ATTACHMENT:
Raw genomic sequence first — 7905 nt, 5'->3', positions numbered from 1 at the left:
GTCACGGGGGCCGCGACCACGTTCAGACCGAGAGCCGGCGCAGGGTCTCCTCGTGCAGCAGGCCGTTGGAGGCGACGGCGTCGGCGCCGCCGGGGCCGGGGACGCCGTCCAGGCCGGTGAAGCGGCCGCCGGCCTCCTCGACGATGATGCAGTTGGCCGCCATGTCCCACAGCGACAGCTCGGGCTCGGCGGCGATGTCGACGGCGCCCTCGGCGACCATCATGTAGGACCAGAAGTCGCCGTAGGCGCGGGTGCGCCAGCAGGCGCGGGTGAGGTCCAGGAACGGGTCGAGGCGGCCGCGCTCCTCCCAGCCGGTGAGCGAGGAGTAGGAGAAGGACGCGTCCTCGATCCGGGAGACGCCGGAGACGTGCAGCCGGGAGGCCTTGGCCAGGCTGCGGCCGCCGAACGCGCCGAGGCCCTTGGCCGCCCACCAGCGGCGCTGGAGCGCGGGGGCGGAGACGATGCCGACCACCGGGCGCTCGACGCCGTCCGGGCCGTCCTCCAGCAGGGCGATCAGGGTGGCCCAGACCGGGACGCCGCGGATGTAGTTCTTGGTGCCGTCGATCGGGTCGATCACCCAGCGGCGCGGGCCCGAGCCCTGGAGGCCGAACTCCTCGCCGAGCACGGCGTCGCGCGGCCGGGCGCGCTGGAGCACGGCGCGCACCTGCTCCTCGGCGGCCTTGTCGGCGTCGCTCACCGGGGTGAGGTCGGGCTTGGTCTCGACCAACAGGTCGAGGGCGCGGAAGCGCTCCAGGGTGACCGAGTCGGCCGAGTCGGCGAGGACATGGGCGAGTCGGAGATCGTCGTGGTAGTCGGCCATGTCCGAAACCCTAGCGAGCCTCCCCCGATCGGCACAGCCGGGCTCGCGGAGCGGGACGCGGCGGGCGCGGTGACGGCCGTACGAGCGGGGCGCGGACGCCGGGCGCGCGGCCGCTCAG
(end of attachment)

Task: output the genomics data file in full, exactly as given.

Raw genomic sequence first — 7905 nt, 5'->3', positions numbered from 1 at the left:
GTCACGGGGGCCGCGACCACGTTCAGACCGAGAGCCGGCGCAGGGTCTCCTCGTGCAGCAGGCCGTTGGAGGCGACGGCGTCGGCGCCGCCGGGGCCGGGGACGCCGTCCAGGCCGGTGAAGCGGCCGCCGGCCTCCTCGACGATGATGCAGTTGGCCGCCATGTCCCACAGCGACAGCTCGGGCTCGGCGGCGATGTCGACGGCGCCCTCGGCGACCATCATGTAGGACCAGAAGTCGCCGTAGGCGCGGGTGCGCCAGCAGGCGCGGGTGAGGTCCAGGAACGGGTCGAGGCGGCCGCGCTCCTCCCAGCCGGTGAGCGAGGAGTAGGAGAAGGACGCGTCCTCGATCCGGGAGACGCCGGAGACGTGCAGCCGGGAGGCCTTGGCCAGGCTGCGGCCGCCGAACGCGCCGAGGCCCTTGGCCGCCCACCAGCGGCGCTGGAGCGCGGGGGCGGAGACGATGCCGACCACCGGGCGCTCGACGCCGTCCGGGCCGTCCTCCAGCAGGGCGATCAGGGTGGCCCAGACCGGGACGCCGCGGATGTAGTTCTTGGTGCCGTCGATCGGGTCGATCACCCAGCGGCGCGGGCCCGAGCCCTGGAGGCCGAACTCCTCGCCGAGCACGGCGTCGCGCGGCCGGGCGCGCTGGAGCACGGCGCGCACCTGCTCCTCGGCGGCCTTGTCGGCGTCGCTCACCGGGGTGAGGTCGGGCTTGGTCTCGACCAACAGGTCGAGGGCGCGGAAGCGCTCCAGGGTGACCGAGTCGGCCGAGTCGGCGAGGACATGGGCGAGTCGGAGATCGTCGTGGTAGTCGGCCATGTCCGAAACCCTAGCGAGCCTCCCCCGATCGGCACAGCCGGGCTCGCGGAGCGGGACGCGGCGGGCGCGGTGACGGCCGTACGAGCGGGGCGCGGACGCCGGGCGCGCGGCCGCTCAG